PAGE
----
“3. The chronograph hand does not return properly to zero.

If the return to zero pusher is pressed strongly while the chronograph is running, the hammer operating lever may bend slightly. As a result, the return to zero function no longer works properly.

Solution...

On movements with the above-mentioned problem, the column wheel operating lever must be replaced with the new modified version. The new column wheel operating lever is available from Omega”

I replied to Shaun in this reply:

“I find it hard to believe that someone in testing this movement (or an example of this movement) prior to announcement of models using these movements didn't "Torture Test" them... I run across people who seem to believe that all chronographs are flybacks and press the reset button when they shouldn't. It seems to me that someone, be it Omega or Piguet dropped the chalupa when they apparently didn't put the movement through the ringer before shipping product.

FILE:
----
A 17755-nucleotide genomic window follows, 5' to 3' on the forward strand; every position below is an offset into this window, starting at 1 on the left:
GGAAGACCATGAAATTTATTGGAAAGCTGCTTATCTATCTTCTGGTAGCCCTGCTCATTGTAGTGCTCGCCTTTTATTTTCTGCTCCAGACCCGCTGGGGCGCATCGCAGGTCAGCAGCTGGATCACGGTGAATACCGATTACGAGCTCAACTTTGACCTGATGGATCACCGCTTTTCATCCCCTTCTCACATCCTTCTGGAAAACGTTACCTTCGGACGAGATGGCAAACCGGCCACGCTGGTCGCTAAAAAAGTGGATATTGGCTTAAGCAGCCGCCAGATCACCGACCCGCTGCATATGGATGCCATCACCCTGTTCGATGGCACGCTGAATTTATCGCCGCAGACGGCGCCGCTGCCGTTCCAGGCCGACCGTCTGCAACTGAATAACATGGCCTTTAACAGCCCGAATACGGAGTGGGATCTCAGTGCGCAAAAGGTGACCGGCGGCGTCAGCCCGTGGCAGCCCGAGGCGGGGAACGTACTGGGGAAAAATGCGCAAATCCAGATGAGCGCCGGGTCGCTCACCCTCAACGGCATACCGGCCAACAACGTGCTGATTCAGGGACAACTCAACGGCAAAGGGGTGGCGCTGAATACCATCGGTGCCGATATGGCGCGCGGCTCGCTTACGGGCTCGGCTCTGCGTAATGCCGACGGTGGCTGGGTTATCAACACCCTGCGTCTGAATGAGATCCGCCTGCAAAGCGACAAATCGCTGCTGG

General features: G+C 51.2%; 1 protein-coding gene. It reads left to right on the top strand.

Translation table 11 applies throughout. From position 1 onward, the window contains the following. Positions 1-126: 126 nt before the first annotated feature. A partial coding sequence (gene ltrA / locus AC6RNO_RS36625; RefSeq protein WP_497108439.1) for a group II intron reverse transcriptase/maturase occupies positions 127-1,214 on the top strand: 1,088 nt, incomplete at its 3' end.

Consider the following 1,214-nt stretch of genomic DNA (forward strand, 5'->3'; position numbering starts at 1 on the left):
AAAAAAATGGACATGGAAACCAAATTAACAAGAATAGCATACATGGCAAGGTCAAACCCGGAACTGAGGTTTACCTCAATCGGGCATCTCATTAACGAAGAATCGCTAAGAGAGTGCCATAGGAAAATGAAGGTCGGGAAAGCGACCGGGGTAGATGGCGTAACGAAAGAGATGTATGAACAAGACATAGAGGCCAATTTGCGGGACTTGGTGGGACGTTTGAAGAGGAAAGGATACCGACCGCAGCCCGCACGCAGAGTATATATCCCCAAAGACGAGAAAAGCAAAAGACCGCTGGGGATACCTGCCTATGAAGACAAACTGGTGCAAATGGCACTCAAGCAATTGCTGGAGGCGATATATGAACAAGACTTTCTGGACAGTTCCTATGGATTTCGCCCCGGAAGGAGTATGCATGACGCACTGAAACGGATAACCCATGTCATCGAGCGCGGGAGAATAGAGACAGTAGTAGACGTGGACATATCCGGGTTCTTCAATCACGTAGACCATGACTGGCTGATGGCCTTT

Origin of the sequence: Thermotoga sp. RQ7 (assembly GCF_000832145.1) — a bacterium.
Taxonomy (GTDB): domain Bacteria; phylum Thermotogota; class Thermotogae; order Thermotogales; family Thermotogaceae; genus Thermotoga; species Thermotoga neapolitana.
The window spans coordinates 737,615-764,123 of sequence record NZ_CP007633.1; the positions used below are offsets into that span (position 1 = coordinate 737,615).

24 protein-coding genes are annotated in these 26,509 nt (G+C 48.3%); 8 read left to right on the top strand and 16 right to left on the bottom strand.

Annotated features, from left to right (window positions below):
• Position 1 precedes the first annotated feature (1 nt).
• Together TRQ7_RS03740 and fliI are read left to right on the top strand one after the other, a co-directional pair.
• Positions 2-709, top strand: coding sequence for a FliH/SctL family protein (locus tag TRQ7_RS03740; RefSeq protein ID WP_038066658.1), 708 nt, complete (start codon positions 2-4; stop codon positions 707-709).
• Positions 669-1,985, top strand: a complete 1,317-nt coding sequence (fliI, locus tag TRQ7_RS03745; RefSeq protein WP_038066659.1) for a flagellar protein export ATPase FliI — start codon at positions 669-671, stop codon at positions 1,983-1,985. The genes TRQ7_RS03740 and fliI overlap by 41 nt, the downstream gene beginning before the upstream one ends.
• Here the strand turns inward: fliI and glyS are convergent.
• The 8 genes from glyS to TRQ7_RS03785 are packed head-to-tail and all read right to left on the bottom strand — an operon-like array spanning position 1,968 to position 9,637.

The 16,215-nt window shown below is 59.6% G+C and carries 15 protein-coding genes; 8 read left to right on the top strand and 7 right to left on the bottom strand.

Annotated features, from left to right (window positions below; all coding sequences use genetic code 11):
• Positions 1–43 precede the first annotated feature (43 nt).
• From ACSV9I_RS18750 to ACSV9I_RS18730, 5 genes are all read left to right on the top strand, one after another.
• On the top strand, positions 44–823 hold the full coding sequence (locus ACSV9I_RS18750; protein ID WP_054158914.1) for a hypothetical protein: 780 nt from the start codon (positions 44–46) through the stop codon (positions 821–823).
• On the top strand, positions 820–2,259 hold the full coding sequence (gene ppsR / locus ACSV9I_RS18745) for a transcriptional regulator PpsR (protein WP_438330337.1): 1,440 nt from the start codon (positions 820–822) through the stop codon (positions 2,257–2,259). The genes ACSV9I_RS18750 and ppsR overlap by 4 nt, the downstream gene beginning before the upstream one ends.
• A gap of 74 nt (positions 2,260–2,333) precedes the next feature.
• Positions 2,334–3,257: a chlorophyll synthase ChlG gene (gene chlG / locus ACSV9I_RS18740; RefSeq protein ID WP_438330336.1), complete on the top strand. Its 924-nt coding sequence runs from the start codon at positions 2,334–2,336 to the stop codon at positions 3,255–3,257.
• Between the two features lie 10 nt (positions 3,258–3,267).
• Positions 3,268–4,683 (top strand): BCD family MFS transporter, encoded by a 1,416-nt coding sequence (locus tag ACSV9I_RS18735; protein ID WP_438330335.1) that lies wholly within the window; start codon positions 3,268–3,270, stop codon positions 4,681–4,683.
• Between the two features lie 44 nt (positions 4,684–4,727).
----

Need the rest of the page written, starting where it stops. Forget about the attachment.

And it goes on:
In addition to being a Operator issue and a pre-annoucement product testing issue, this is either a design, engineering or materials issue which probably should have been caught prior to announcement. The lever in question is not strong or resilent enough for real-world use or abuse.”

I was told this was not uncommon with watches made pre 2002

The BA only reached dealer's shelves towards the end of 2001, however, this problem has been reported with newer models, as I will post links to below...

and the watch was sent to Omega who rectified this within 3-4 weeks.

You're luckier than some. Most people have a longer wait and more than once people have had to sent a supposedly repaired watch back for additional work because the repair wasn't effective..

I would have thought that would have been the last time I would have experienced this issue,